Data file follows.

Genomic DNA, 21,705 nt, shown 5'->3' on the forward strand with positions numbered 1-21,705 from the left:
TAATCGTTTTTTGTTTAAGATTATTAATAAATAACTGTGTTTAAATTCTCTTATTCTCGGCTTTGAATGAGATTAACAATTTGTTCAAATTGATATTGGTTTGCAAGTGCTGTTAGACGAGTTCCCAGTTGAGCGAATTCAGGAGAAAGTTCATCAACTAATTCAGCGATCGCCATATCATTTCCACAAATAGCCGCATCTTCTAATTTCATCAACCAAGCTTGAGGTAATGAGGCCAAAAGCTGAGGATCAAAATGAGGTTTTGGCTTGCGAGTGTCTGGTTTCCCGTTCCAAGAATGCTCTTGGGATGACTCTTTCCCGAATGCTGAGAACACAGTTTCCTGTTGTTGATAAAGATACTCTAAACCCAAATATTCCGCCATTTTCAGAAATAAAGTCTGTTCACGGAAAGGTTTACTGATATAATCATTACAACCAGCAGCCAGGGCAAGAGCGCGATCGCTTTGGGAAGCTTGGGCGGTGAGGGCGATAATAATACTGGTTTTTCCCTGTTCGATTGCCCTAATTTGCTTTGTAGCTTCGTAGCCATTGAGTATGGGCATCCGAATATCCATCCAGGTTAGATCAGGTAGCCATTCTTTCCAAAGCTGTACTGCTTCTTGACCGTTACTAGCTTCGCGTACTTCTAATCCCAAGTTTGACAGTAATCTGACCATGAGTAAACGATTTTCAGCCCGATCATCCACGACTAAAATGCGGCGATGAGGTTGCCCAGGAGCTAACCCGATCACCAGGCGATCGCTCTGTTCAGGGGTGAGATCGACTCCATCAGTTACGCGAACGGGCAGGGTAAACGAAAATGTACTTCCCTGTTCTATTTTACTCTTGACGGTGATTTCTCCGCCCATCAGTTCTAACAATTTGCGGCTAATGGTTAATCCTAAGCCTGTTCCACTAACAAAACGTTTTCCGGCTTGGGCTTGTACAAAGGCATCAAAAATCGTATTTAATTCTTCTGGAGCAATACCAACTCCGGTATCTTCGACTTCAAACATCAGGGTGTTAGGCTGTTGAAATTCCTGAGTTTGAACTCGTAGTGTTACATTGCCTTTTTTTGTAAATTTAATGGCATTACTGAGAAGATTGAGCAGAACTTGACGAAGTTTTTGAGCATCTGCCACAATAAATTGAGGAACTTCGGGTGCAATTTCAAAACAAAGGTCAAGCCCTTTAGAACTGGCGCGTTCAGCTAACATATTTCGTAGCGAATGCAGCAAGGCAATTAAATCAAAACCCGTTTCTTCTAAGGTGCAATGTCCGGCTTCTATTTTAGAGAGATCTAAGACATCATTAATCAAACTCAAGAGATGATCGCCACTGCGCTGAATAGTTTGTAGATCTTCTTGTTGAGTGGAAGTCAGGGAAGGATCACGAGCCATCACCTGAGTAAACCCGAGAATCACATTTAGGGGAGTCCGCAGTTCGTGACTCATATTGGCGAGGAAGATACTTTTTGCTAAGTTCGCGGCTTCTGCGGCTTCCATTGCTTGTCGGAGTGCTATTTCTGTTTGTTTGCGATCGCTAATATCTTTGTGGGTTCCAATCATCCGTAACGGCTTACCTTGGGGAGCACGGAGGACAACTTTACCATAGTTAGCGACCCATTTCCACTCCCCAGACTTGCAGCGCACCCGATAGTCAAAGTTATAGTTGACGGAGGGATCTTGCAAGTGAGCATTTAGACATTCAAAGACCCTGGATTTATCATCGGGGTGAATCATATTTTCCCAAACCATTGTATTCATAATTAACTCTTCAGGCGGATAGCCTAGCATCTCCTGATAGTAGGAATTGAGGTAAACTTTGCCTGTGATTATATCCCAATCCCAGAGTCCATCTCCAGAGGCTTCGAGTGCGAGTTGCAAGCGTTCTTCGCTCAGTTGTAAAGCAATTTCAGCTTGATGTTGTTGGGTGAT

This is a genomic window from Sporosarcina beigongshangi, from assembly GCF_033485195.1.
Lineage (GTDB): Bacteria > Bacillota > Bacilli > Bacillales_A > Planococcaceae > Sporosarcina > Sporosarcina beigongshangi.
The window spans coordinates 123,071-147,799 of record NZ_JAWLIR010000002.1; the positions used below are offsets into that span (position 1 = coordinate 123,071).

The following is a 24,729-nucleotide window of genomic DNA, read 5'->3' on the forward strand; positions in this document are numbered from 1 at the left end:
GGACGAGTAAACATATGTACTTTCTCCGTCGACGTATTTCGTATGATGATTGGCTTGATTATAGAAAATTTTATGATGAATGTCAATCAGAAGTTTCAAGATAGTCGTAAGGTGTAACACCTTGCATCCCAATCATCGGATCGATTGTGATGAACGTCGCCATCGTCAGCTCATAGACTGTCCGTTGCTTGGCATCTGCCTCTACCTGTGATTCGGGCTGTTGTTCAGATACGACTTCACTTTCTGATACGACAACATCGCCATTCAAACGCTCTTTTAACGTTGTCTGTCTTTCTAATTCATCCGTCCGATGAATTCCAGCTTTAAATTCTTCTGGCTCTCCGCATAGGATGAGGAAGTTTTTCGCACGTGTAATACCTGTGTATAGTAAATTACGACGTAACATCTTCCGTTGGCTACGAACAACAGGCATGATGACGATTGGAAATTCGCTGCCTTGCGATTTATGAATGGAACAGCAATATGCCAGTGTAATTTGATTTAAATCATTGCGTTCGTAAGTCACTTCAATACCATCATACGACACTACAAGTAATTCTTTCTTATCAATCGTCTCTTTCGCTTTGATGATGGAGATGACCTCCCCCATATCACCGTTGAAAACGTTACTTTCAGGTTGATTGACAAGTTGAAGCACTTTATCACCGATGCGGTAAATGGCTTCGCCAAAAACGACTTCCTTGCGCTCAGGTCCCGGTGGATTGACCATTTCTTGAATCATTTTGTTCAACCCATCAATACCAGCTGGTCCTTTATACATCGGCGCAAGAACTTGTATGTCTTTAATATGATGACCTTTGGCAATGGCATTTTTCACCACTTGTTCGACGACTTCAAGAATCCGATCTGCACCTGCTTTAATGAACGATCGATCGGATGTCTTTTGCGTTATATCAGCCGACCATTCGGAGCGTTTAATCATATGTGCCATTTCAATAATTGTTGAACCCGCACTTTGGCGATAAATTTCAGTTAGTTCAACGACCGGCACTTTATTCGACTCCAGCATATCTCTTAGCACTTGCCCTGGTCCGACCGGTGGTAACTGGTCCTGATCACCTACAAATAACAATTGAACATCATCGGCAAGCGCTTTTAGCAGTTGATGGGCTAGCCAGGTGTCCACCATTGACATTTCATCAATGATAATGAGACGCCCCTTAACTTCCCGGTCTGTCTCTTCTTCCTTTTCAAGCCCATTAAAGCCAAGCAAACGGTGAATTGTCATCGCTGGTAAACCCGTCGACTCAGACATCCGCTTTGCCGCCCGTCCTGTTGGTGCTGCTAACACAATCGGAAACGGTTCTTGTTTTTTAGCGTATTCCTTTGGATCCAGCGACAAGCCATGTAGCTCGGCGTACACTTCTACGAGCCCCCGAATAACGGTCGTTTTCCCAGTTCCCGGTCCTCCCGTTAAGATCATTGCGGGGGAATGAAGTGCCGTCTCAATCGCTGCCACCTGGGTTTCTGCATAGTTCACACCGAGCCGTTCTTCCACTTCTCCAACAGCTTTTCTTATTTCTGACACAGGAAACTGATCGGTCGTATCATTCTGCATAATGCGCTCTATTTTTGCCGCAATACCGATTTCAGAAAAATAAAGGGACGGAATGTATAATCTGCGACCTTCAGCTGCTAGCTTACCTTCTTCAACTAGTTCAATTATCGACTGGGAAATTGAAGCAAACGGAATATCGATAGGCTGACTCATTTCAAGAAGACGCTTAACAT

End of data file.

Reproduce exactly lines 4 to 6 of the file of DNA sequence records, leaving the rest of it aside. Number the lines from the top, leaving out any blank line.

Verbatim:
Lineage (GTDB): Bacteria > Bacillota > Bacilli > Bacillales_A > Planococcaceae > Sporosarcina > Sporosarcina beigongshangi.
The window spans coordinates 123,071-147,799 of record NZ_JAWLIR010000002.1; the positions used below are offsets into that span (position 1 = coordinate 123,071).

The following is a 24,729-nucleotide window of genomic DNA, read 5'->3' on the forward strand; positions in this document are numbered from 1 at the left end: